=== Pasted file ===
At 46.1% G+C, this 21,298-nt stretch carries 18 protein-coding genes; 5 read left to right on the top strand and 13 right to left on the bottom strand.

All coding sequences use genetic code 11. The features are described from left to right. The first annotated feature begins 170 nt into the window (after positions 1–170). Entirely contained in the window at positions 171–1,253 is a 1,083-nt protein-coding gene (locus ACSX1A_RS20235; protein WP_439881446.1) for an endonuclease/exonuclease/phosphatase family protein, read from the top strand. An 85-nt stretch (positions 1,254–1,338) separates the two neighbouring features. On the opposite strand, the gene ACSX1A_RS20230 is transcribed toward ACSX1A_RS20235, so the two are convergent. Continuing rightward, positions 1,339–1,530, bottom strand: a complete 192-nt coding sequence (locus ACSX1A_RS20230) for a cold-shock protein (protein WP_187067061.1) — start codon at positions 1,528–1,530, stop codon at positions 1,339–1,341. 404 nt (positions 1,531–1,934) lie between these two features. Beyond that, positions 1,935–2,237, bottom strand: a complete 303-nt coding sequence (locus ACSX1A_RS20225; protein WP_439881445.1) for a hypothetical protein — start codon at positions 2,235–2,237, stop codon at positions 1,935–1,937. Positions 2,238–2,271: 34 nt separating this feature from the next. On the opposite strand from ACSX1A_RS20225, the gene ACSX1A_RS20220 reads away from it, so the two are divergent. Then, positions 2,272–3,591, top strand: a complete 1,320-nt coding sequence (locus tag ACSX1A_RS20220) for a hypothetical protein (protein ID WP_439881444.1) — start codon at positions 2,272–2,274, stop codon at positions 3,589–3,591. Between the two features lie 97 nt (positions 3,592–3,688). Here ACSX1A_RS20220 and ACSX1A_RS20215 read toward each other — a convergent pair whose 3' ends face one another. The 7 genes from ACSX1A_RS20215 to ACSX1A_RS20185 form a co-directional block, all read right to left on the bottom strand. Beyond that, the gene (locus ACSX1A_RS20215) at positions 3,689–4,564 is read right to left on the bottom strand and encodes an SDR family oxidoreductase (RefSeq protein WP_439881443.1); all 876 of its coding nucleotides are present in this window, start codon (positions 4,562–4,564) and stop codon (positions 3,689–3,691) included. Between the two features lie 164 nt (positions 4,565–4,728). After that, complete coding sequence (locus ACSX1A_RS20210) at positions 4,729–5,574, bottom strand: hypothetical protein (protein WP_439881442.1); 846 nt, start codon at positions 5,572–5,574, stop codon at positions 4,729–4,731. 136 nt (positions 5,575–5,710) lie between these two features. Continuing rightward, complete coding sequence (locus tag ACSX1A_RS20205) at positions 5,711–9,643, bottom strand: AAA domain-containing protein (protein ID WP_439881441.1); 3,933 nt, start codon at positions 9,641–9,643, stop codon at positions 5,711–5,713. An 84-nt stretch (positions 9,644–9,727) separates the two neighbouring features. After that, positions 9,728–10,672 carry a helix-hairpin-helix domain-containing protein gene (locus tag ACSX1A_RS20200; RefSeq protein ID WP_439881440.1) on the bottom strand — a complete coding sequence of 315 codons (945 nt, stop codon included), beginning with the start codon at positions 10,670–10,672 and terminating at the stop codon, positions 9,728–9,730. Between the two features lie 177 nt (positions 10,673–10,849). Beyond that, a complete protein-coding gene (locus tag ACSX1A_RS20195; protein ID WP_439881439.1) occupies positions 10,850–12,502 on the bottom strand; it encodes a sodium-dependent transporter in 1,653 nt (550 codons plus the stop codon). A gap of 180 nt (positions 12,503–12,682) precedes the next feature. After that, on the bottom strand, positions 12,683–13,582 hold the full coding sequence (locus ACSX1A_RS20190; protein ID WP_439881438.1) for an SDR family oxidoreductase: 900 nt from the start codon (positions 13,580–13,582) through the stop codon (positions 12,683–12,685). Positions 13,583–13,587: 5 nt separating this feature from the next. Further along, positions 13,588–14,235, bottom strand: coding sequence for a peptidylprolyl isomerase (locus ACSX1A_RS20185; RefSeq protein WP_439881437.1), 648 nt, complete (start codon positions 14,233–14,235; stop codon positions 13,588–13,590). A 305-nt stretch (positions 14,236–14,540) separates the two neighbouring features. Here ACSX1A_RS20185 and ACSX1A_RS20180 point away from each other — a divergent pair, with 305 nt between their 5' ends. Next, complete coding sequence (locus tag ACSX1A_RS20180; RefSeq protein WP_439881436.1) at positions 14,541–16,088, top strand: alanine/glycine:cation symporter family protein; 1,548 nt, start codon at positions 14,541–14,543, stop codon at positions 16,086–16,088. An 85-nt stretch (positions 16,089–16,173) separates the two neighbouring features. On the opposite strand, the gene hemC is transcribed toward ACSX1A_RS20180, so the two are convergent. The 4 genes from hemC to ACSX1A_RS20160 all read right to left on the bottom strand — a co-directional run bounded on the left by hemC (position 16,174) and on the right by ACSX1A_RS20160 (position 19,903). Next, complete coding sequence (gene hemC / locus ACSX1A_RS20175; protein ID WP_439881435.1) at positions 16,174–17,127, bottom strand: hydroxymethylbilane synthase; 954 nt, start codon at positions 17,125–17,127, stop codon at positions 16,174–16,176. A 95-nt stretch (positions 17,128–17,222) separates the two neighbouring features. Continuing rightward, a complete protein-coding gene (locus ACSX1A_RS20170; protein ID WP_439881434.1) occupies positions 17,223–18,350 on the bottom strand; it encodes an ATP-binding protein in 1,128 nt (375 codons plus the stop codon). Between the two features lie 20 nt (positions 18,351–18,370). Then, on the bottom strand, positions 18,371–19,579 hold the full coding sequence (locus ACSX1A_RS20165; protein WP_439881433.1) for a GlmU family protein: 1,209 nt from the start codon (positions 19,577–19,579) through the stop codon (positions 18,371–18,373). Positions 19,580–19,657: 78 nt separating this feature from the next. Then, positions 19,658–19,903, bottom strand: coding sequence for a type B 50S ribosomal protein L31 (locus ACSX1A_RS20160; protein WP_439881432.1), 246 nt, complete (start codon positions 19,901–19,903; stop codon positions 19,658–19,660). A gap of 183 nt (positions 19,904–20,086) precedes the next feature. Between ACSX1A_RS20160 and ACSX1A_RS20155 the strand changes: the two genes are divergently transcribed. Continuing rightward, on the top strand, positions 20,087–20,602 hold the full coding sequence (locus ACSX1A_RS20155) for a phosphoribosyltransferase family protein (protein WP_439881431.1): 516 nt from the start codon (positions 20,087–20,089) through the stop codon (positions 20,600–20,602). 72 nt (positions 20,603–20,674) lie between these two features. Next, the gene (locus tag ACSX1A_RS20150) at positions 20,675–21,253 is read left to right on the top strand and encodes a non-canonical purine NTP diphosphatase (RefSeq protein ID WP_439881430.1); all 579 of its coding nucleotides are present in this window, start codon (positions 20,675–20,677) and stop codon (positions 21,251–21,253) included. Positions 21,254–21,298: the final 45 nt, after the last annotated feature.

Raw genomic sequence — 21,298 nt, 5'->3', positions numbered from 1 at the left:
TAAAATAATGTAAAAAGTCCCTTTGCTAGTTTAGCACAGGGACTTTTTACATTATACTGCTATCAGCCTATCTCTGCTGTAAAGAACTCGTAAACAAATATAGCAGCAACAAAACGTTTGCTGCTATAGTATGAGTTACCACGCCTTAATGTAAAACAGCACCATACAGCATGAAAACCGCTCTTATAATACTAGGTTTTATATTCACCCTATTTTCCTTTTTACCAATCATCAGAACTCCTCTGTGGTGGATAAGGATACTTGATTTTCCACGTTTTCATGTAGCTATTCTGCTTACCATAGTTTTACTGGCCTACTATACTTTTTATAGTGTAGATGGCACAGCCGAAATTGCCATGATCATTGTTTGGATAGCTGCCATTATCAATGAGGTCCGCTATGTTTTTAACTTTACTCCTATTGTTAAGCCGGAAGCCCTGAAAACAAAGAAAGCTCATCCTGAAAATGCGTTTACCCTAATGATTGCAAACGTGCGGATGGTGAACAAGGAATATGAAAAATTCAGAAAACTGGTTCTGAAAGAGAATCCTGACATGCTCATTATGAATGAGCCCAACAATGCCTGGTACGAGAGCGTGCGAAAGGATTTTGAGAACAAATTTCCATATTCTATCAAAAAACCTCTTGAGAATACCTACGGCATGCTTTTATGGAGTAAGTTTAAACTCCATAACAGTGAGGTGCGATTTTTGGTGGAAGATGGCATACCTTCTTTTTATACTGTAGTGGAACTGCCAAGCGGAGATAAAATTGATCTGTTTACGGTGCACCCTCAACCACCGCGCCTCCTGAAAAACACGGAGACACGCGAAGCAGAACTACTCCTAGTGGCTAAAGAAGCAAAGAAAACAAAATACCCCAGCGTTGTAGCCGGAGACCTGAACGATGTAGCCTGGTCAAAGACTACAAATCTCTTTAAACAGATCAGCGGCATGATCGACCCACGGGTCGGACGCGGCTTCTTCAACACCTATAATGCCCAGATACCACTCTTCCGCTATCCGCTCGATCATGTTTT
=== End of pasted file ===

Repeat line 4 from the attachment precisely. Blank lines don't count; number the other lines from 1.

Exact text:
TAAAATAATGTAAAAAGTCCCTTTGCTAGTTTAGCACAGGGACTTTTTACATTATACTGCTATCAGCCTATCTCTGCTGTAAAGAACTCGTAAACAAATATAGCAGCAACAAAACGTTTGCTGCTATAGTATGAGTTACCACGCCTTAATGTAAAACAGCACCATACAGCATGAAAACCGCTCTTATAATACTAGGTTTTATATTCACCCTATTTTCCTTTTTACCAATCATCAGAACTCCTCTGTGGTGGATAAGGATACTTGATTTTCCACGTTTTCATGTAGCTATTCTGCTTACCATAGTTTTACTGGCCTACTATACTTTTTATAGTGTAGATGGCACAGCCGAAATTGCCATGATCATTGTTTGGATAGCTGCCATTATCAATGAGGTCCGCTATGTTTTTAACTTTACTCCTATTGTTAAGCCGGAAGCCCTGAAAACAAAGAAAGCTCATCCTGAAAATGCGTTTACCCTAATGATTGCAAACGTGCGGATGGTGAACAAGGAATATGAAAAATTCAGAAAACTGGTTCTGAAAGAGAATCCTGACATGCTCATTATGAATGAGCCCAACAATGCCTGGTACGAGAGCGTGCGAAAGGATTTTGAGAACAAATTTCCATATTCTATCAAAAAACCTCTTGAGAATACCTACGGCATGCTTTTATGGAGTAAGTTTAAACTCCATAACAGTGAGGTGCGATTTTTGGTGGAAGATGGCATACCTTCTTTTTATACTGTAGTGGAACTGCCAAGCGGAGATAAAATTGATCTGTTTACGGTGCACCCTCAACCACCGCGCCTCCTGAAAAACACGGAGACACGCGAAGCAGAACTACTCCTAGTGGCTAAAGAAGCAAAGAAAACAAAATACCCCAGCGTTGTAGCCGGAGACCTGAACGATGTAGCCTGGTCAAAGACTACAAATCTCTTTAAACAGATCAGCGGCATGATCGACCCACGGGTCGGACGCGGCTTCTTCAACACCTATAATGCCCAGATACCACTCTTCCGCTATCCGCTCGATCATGTTTT